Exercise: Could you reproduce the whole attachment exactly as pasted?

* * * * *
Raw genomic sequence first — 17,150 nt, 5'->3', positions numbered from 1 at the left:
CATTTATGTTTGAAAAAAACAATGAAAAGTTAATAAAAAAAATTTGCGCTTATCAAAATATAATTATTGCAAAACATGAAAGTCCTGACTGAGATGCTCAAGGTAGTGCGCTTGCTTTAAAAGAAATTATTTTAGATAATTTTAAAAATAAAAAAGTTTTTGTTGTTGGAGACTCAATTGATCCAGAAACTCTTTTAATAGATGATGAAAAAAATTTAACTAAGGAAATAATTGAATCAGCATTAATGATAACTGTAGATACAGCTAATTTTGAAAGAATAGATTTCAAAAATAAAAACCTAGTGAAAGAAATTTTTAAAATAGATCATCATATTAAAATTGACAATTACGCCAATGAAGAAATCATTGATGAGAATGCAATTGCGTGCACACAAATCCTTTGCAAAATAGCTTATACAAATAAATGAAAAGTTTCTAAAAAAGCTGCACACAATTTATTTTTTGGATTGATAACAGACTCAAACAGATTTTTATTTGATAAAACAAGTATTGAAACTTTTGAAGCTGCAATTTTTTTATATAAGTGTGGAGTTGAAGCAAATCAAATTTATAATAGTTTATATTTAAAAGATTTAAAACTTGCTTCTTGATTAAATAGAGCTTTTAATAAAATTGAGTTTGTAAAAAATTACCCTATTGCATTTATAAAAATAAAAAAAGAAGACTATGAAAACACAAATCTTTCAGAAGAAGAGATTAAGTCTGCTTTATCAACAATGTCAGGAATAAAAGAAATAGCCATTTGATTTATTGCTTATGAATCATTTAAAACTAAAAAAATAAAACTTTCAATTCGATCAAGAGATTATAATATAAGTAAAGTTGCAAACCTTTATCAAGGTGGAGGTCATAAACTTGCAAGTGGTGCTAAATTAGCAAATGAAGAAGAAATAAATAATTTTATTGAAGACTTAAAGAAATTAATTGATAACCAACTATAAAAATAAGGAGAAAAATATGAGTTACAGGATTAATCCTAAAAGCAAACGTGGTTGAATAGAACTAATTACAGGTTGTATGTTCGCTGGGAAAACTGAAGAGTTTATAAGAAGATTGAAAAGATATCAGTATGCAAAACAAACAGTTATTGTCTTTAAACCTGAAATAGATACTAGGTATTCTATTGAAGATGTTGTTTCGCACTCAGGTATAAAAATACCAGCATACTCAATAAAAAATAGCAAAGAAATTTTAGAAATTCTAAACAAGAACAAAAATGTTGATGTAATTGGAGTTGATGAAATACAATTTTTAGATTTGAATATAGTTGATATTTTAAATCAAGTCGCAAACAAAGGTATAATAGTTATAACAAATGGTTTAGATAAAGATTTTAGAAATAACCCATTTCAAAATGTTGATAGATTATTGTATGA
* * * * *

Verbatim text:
Raw genomic sequence first — 17,150 nt, 5'->3', positions numbered from 1 at the left:
CATTTATGTTTGAAAAAAACAATGAAAAGTTAATAAAAAAAATTTGCGCTTATCAAAATATAATTATTGCAAAACATGAAAGTCCTGACTGAGATGCTCAAGGTAGTGCGCTTGCTTTAAAAGAAATTATTTTAGATAATTTTAAAAATAAAAAAGTTTTTGTTGTTGGAGACTCAATTGATCCAGAAACTCTTTTAATAGATGATGAAAAAAATTTAACTAAGGAAATAATTGAATCAGCATTAATGATAACTGTAGATACAGCTAATTTTGAAAGAATAGATTTCAAAAATAAAAACCTAGTGAAAGAAATTTTTAAAATAGATCATCATATTAAAATTGACAATTACGCCAATGAAGAAATCATTGATGAGAATGCAATTGCGTGCACACAAATCCTTTGCAAAATAGCTTATACAAATAAATGAAAAGTTTCTAAAAAAGCTGCACACAATTTATTTTTTGGATTGATAACAGACTCAAACAGATTTTTATTTGATAAAACAAGTATTGAAACTTTTGAAGCTGCAATTTTTTTATATAAGTGTGGAGTTGAAGCAAATCAAATTTATAATAGTTTATATTTAAAAGATTTAAAACTTGCTTCTTGATTAAATAGAGCTTTTAATAAAATTGAGTTTGTAAAAAATTACCCTATTGCATTTATAAAAATAAAAAAAGAAGACTATGAAAACACAAATCTTTCAGAAGAAGAGATTAAGTCTGCTTTATCAACAATGTCAGGAATAAAAGAAATAGCCATTTGATTTATTGCTTATGAATCATTTAAAACTAAAAAAATAAAACTTTCAATTCGATCAAGAGATTATAATATAAGTAAAGTTGCAAACCTTTATCAAGGTGGAGGTCATAAACTTGCAAGTGGTGCTAAATTAGCAAATGAAGAAGAAATAAATAATTTTATTGAAGACTTAAAGAAATTAATTGATAACCAACTATAAAAATAAGGAGAAAAATATGAGTTACAGGATTAATCCTAAAAGCAAACGTGGTTGAATAGAACTAATTACAGGTTGTATGTTCGCTGGGAAAACTGAAGAGTTTATAAGAAGATTGAAAAGATATCAGTATGCAAAACAAACAGTTATTGTCTTTAAACCTGAAATAGATACTAGGTATTCTATTGAAGATGTTGTTTCGCACTCAGGTATAAAAATACCAGCATACTCAATAAAAAATAGCAAAGAAATTTTAGAAATTCTAAACAAGAACAAAAATGTTGATGTAATTGGAGTTGATGAAATACAATTTTTAGATTTGAATATAGTTGATATTTTAAATCAAGTCGCAAACAAAGGTATAATAGTTATAACAAATGGTTTAGATAAAGATTTTAGAAATAACCCATTTCAAAATGTTGATAGATTATTGTATGA